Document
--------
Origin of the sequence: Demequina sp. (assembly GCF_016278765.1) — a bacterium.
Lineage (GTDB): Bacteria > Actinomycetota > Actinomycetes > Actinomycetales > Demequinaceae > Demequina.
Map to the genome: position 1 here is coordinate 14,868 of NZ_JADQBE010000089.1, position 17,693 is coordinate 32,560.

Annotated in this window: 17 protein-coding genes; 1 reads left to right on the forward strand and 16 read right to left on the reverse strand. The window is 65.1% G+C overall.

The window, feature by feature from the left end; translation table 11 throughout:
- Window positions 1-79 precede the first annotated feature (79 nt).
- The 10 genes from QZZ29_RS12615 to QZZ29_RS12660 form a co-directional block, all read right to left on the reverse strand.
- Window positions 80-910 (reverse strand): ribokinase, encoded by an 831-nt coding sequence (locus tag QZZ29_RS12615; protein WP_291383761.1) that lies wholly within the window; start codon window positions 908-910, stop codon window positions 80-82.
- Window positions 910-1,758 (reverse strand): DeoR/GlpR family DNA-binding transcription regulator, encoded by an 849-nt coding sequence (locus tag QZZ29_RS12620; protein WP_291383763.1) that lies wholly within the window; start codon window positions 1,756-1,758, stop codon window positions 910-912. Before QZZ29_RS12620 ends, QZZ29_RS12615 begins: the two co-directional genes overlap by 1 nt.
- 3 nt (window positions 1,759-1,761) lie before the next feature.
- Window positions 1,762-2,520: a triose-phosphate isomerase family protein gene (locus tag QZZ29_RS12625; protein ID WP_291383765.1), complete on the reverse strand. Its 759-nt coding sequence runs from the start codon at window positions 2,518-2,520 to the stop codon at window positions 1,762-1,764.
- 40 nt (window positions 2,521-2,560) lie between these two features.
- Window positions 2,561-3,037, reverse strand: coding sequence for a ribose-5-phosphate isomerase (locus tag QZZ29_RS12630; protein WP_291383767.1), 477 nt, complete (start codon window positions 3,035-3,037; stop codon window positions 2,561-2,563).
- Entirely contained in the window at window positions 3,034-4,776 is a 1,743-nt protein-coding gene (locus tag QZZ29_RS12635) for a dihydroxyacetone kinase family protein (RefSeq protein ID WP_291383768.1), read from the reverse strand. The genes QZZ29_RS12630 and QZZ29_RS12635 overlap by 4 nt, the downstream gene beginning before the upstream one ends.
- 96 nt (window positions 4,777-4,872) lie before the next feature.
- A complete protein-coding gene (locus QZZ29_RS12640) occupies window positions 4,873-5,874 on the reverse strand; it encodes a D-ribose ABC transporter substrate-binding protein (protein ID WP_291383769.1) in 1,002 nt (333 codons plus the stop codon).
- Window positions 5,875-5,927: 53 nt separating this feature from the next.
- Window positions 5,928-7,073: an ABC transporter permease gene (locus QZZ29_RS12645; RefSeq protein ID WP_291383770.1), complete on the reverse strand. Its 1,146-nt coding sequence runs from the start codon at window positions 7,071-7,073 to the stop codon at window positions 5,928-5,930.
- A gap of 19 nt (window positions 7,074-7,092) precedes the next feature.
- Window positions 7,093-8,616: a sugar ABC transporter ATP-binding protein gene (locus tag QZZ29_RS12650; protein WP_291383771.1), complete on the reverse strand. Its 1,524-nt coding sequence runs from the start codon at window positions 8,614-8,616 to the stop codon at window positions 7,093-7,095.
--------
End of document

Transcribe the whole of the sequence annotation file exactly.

Origin of the sequence: Demequina sp. (assembly GCF_016278765.1) — a bacterium.
Lineage (GTDB): Bacteria > Actinomycetota > Actinomycetes > Actinomycetales > Demequinaceae > Demequina.
Map to the genome: position 1 here is coordinate 14,868 of NZ_JADQBE010000089.1, position 17,693 is coordinate 32,560.

Annotated in this window: 17 protein-coding genes; 1 reads left to right on the forward strand and 16 read right to left on the reverse strand. The window is 65.1% G+C overall.

The window, feature by feature from the left end; translation table 11 throughout:
- Window positions 1-79 precede the first annotated feature (79 nt).
- The 10 genes from QZZ29_RS12615 to QZZ29_RS12660 form a co-directional block, all read right to left on the reverse strand.
- Window positions 80-910 (reverse strand): ribokinase, encoded by an 831-nt coding sequence (locus tag QZZ29_RS12615; protein WP_291383761.1) that lies wholly within the window; start codon window positions 908-910, stop codon window positions 80-82.
- Window positions 910-1,758 (reverse strand): DeoR/GlpR family DNA-binding transcription regulator, encoded by an 849-nt coding sequence (locus tag QZZ29_RS12620; protein WP_291383763.1) that lies wholly within the window; start codon window positions 1,756-1,758, stop codon window positions 910-912. Before QZZ29_RS12620 ends, QZZ29_RS12615 begins: the two co-directional genes overlap by 1 nt.
- 3 nt (window positions 1,759-1,761) lie before the next feature.
- Window positions 1,762-2,520: a triose-phosphate isomerase family protein gene (locus tag QZZ29_RS12625; protein ID WP_291383765.1), complete on the reverse strand. Its 759-nt coding sequence runs from the start codon at window positions 2,518-2,520 to the stop codon at window positions 1,762-1,764.
- 40 nt (window positions 2,521-2,560) lie between these two features.
- Window positions 2,561-3,037, reverse strand: coding sequence for a ribose-5-phosphate isomerase (locus tag QZZ29_RS12630; protein WP_291383767.1), 477 nt, complete (start codon window positions 3,035-3,037; stop codon window positions 2,561-2,563).
- Entirely contained in the window at window positions 3,034-4,776 is a 1,743-nt protein-coding gene (locus tag QZZ29_RS12635) for a dihydroxyacetone kinase family protein (RefSeq protein ID WP_291383768.1), read from the reverse strand. The genes QZZ29_RS12630 and QZZ29_RS12635 overlap by 4 nt, the downstream gene beginning before the upstream one ends.
- 96 nt (window positions 4,777-4,872) lie before the next feature.
- A complete protein-coding gene (locus QZZ29_RS12640) occupies window positions 4,873-5,874 on the reverse strand; it encodes a D-ribose ABC transporter substrate-binding protein (protein ID WP_291383769.1) in 1,002 nt (333 codons plus the stop codon).
- Window positions 5,875-5,927: 53 nt separating this feature from the next.
- Window positions 5,928-7,073: an ABC transporter permease gene (locus QZZ29_RS12645; RefSeq protein ID WP_291383770.1), complete on the reverse strand. Its 1,146-nt coding sequence runs from the start codon at window positions 7,071-7,073 to the stop codon at window positions 5,928-5,930.
- A gap of 19 nt (window positions 7,074-7,092) precedes the next feature.
- Window positions 7,093-8,616: a sugar ABC transporter ATP-binding protein gene (locus tag QZZ29_RS12650; protein WP_291383771.1), complete on the reverse strand. Its 1,524-nt coding sequence runs from the start codon at window positions 8,614-8,616 to the stop codon at window positions 7,093-7,095.